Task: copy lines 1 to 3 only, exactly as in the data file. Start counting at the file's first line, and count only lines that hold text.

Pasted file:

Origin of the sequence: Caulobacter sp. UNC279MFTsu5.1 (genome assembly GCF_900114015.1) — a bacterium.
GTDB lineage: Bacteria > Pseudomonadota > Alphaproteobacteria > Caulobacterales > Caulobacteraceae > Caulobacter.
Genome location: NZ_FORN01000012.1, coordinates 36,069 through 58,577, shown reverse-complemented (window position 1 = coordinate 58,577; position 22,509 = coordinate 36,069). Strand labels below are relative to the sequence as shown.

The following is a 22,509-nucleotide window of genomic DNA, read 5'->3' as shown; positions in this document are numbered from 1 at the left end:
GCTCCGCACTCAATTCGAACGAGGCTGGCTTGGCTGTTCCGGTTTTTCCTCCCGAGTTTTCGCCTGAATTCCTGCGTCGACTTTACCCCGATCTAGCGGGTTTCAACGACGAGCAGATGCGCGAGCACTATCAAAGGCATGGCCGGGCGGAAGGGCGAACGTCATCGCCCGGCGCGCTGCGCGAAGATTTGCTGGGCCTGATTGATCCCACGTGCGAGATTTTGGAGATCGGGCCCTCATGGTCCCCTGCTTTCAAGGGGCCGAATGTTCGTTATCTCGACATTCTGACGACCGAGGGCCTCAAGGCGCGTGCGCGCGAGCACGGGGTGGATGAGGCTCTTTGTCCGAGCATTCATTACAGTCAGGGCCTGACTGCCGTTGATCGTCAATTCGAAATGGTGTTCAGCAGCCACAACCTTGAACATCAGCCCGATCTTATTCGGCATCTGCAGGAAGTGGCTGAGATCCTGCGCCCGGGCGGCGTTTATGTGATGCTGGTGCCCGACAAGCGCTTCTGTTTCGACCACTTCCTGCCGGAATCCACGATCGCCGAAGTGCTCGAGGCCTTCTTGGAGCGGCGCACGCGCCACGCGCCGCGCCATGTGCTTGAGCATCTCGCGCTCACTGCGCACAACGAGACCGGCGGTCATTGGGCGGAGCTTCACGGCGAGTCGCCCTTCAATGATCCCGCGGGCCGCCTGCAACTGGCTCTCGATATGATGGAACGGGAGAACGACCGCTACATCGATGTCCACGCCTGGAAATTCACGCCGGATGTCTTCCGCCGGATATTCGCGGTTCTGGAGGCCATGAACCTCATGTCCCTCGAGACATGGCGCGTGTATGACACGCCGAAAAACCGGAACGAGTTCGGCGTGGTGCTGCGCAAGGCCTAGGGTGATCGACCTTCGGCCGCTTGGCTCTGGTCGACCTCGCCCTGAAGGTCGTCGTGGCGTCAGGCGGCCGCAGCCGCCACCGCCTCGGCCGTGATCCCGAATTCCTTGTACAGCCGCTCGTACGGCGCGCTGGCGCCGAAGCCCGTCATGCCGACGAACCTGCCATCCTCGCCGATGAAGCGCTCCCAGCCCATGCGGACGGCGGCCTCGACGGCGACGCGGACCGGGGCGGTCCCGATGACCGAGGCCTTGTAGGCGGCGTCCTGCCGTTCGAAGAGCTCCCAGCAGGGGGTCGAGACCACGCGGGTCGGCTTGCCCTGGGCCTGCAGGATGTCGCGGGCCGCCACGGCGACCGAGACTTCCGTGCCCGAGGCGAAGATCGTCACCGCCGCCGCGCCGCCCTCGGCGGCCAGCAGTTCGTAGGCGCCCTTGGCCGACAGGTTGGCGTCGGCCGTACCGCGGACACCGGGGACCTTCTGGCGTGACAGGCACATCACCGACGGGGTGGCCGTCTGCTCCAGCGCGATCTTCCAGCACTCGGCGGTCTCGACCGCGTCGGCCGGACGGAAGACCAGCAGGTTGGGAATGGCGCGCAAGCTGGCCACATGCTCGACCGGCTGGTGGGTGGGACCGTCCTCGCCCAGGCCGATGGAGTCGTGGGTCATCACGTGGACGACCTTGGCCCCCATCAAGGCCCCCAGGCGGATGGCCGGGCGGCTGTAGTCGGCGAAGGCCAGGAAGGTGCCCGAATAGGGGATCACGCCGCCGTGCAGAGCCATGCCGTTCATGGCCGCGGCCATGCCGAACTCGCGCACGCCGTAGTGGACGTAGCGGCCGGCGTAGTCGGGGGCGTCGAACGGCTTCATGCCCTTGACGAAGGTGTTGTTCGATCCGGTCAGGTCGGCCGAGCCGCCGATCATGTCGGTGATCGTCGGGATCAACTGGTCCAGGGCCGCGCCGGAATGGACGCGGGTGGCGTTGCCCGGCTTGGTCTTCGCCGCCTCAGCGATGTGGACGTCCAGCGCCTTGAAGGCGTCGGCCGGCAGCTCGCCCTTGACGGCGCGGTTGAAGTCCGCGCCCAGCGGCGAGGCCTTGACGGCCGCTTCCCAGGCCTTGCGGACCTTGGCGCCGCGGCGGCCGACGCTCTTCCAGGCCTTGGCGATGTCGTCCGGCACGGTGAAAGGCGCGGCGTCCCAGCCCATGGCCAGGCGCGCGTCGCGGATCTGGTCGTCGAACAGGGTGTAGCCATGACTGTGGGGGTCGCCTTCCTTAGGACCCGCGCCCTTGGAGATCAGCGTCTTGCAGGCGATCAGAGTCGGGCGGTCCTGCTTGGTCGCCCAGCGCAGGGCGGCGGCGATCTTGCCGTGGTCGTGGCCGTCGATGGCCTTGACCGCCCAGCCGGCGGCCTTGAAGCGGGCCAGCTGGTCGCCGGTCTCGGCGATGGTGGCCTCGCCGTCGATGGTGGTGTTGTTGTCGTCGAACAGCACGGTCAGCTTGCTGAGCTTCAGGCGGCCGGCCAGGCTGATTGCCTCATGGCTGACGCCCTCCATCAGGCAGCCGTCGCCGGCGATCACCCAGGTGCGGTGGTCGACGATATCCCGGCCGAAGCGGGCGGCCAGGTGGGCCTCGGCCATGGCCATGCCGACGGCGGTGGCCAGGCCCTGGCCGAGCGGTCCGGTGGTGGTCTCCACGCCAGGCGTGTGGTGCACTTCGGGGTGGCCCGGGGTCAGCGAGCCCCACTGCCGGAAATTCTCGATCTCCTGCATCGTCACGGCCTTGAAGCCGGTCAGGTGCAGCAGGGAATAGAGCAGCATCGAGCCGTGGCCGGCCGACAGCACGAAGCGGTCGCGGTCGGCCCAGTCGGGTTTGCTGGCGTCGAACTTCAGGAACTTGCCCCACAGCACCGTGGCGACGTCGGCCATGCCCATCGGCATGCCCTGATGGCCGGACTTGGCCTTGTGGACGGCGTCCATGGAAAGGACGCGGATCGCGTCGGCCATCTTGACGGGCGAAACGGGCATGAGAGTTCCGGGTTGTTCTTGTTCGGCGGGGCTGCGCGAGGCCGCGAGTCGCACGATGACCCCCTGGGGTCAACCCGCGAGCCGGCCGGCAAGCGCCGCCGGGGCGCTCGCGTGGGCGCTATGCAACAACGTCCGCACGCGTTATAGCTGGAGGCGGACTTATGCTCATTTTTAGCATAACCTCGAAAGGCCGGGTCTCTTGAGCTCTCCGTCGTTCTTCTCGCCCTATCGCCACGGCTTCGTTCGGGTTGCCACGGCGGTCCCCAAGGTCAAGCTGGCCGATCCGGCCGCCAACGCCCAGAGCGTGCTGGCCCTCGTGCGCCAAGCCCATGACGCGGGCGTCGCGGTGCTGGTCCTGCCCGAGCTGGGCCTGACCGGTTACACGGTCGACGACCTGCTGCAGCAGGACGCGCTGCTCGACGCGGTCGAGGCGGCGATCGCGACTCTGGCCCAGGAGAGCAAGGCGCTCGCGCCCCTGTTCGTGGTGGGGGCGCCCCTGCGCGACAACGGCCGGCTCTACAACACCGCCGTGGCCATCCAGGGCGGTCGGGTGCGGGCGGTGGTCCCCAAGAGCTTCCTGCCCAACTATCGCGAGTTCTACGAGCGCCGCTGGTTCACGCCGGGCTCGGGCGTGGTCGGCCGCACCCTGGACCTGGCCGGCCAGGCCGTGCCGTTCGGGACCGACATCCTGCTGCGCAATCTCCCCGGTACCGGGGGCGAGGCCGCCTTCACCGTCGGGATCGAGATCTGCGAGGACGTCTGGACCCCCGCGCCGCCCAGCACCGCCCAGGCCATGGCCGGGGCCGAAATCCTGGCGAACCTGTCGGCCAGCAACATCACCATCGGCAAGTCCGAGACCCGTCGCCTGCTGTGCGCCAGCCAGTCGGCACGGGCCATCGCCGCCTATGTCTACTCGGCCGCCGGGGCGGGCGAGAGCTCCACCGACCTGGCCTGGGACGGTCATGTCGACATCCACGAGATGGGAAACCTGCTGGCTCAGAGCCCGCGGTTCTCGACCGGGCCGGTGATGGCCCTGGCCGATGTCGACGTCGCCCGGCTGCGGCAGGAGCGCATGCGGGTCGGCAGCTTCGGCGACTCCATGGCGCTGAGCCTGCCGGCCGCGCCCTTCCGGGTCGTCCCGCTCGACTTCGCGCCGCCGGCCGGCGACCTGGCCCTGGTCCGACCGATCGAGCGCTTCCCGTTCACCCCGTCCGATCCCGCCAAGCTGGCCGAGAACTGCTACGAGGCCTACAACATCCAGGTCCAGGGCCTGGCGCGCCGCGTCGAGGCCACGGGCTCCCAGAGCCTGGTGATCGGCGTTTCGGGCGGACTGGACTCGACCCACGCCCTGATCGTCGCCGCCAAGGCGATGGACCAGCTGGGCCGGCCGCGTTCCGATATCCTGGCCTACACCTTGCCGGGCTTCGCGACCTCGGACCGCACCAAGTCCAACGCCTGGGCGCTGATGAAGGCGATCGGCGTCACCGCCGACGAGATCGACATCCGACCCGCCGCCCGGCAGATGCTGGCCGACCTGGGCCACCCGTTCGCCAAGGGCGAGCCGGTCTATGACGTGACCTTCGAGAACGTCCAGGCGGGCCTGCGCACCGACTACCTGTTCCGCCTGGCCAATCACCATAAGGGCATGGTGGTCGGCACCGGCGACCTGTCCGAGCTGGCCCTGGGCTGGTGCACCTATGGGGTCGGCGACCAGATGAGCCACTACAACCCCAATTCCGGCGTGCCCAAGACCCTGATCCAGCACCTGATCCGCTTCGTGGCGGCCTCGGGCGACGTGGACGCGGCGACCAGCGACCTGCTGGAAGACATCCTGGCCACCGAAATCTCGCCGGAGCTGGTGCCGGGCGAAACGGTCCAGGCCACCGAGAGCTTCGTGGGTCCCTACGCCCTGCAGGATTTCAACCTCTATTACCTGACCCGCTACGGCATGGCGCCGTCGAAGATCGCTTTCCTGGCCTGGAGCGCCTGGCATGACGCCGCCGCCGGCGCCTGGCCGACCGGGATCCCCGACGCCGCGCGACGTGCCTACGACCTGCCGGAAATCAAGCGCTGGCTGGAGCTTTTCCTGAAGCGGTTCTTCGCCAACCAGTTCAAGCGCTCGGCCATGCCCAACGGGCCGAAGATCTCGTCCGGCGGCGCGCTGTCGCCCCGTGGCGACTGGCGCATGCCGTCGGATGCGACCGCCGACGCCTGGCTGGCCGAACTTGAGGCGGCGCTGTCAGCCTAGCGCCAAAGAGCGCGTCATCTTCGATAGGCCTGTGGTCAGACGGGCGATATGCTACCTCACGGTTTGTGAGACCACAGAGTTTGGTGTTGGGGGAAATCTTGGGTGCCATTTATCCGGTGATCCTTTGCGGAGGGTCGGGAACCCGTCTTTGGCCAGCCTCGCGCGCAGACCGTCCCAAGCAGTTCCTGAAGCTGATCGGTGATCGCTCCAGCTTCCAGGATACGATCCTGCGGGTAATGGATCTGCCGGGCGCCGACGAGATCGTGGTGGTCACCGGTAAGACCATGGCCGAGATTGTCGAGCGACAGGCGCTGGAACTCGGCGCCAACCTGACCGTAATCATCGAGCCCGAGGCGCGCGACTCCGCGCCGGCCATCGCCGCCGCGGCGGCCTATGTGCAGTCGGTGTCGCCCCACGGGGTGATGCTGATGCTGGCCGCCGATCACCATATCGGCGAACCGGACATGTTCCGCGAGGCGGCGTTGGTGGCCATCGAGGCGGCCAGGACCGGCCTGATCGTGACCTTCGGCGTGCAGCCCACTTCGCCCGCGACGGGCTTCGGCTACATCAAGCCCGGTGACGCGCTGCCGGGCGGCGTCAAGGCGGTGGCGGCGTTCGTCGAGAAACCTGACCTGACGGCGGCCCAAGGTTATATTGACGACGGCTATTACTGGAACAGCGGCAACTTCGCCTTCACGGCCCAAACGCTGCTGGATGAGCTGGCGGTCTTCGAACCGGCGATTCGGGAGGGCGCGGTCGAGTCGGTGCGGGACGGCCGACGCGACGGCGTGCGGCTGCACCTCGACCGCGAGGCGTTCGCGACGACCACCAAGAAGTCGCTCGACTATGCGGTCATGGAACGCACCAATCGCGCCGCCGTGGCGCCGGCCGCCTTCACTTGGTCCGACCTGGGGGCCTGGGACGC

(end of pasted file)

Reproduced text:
Origin of the sequence: Caulobacter sp. UNC279MFTsu5.1 (genome assembly GCF_900114015.1) — a bacterium.
GTDB lineage: Bacteria > Pseudomonadota > Alphaproteobacteria > Caulobacterales > Caulobacteraceae > Caulobacter.
Genome location: NZ_FORN01000012.1, coordinates 36,069 through 58,577, shown reverse-complemented (window position 1 = coordinate 58,577; position 22,509 = coordinate 36,069). Strand labels below are relative to the sequence as shown.